Through our Mentorship Program led by alumni of The Rosalynn Carter Fellowships for Mental Health Journalism, we hope to spread the deep knowledge that our fellows have gained on accurate and effective mental health reporting.
Alumni have volunteered their time to offer free mentorship sessions to journalists looking for guidance or mentorship on mental health reporting.
Language Guide for Reporting on Mental Health
If you’re a journalist on deadline, we recommend you check out our free guide.
Prepare to be mentored
Some tips to make the most of it:
- Plan ahead what you’d like to address. What topic are you interested in? What are your challenges? What do you need to know to report on it?
- Be respectful of your mentor’s time. Mentorship is voluntary and the people participating are busy journalists! If you need to reschedule or cancel, give them a heads-up well in advance.
- End your session with a game plan. Identify next steps, set a deadline for execution or follow-up.
Our mentorship program is for journalists or people working directly in journalism. Liberian journalist mentors also provide mentorship to student journalists in West Africa. If you have questions about the mental health journalism fellowships, please email firstname.lastname@example.org. For mental health programming, contact The Carter Center’s Mental Program at
Yes, you can. It all depends on coaches’ availability and willingness, their areas of expertise and your needs.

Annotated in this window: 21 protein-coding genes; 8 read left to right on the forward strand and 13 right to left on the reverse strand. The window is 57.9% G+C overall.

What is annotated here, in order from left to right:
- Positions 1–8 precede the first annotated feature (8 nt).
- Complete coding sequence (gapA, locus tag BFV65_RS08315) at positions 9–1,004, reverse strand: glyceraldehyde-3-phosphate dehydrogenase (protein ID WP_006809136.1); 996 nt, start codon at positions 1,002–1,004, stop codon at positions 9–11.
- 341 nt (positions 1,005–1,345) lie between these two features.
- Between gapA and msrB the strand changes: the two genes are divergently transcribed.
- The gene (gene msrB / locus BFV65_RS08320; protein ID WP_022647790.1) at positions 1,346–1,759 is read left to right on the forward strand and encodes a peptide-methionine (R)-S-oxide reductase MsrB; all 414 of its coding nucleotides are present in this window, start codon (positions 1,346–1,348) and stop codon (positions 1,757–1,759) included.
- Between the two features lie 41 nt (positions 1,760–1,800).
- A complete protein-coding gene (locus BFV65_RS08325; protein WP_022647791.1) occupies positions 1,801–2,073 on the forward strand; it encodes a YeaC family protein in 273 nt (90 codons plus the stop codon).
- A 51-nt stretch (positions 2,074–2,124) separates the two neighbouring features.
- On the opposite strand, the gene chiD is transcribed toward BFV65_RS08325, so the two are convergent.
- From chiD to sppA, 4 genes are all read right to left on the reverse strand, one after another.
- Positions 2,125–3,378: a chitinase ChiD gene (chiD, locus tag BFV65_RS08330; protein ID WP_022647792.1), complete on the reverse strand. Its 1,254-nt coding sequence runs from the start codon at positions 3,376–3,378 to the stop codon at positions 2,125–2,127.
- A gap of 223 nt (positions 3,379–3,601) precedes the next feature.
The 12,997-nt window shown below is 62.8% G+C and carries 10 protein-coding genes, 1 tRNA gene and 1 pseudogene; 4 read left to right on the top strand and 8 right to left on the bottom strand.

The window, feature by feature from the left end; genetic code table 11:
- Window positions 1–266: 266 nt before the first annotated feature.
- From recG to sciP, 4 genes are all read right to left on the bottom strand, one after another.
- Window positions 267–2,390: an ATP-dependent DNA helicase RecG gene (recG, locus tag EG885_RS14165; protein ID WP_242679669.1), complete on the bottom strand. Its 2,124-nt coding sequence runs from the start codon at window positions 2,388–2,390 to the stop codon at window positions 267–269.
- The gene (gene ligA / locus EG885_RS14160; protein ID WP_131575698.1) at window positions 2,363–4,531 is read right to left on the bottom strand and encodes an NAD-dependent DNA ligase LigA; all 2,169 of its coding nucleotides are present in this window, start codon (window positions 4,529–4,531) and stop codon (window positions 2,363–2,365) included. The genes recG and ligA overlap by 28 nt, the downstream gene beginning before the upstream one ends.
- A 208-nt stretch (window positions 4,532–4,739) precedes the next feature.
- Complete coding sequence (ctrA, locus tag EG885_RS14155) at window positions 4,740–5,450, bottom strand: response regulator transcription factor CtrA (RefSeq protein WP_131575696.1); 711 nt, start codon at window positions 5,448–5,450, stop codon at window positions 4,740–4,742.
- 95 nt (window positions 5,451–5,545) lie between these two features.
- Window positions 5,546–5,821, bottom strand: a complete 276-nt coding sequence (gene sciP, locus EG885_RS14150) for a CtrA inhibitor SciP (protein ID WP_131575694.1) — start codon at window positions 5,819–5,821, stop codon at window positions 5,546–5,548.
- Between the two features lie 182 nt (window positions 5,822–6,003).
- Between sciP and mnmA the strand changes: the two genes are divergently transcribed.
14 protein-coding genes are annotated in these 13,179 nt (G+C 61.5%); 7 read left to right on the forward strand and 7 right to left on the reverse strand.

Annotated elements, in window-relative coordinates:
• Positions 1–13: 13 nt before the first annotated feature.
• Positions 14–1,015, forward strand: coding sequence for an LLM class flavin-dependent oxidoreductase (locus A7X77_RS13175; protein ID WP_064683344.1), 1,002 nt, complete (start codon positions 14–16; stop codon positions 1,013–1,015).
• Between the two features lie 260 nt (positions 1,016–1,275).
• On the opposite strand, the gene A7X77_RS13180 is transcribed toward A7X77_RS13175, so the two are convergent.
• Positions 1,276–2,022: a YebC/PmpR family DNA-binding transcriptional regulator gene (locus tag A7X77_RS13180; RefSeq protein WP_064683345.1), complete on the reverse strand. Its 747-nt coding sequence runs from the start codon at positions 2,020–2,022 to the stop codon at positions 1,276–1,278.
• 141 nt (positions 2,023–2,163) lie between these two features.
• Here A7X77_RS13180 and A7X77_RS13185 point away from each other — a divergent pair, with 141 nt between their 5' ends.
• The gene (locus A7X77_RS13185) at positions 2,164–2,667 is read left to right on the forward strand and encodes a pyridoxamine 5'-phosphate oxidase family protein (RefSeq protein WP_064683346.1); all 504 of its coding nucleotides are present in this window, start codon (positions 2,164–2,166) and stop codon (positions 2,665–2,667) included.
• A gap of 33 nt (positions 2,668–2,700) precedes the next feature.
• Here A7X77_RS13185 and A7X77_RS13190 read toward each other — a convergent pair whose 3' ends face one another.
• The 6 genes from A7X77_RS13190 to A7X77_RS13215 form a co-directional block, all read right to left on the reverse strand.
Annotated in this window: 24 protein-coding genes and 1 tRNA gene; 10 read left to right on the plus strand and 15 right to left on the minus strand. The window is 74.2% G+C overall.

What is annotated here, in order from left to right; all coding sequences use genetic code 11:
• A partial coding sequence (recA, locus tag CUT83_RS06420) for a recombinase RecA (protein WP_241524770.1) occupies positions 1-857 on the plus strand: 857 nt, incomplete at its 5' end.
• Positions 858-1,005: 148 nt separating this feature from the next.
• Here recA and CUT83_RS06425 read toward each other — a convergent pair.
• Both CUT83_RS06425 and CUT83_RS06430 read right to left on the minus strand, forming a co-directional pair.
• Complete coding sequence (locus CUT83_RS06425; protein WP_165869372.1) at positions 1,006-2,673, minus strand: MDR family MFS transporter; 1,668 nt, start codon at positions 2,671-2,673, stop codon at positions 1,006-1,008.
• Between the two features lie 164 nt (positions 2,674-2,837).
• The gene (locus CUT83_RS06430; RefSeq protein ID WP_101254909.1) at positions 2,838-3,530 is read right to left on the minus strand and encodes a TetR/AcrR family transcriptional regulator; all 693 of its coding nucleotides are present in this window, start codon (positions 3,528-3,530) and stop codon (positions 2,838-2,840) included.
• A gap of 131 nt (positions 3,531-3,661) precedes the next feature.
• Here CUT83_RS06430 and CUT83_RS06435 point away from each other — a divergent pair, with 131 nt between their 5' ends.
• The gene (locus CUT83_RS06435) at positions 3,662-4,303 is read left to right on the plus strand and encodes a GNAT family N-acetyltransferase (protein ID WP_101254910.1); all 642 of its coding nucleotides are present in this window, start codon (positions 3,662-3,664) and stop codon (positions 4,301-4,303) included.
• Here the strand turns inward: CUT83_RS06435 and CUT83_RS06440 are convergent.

If you can’t make your mentorship session, please be respectful of your coach’s time and give them a heads-up as far in advance as possible. All mentors are volunteers and block off valuable time to mentor you. Life happens. But courtesy is important.
All of the mentors are alumni of The Rosalynn Carter Fellowships for Mental Health Journalism—the highly-competitive, yearlong, non-residential fellowship for journalists from the United States, Colombia, Qatar, and the United Arab Emirates to report on a mental health topic of their choice. Mentors are journalists who have been trained in mental health reporting and who have deep experience in mental health reporting. The mentors are all doing this on a volunteer basis.
This site was created and is maintained by the staff at The Carter Center’s Mental Health Program.
Right now, only past fellows or journalists who have been trained in partnership with The Carter Center on mental health reporting can be mentors. If you’re an alum or a journalist trained by us and you’re interested volunteering, please email email@example.com.
Thank you for thinking of us! You can help in a few ways:
- Spread the word to other journalists you think would benefit from mentorship.
- If you had a good mentorship experience, share your experience with us by tagging @CarterFellows on Twitter or emailing firstname.lastname@example.org.
Yes! There are several international journalists involved in this project, a group which will continue to grow. We will soon add mentors from Latin America and other regions.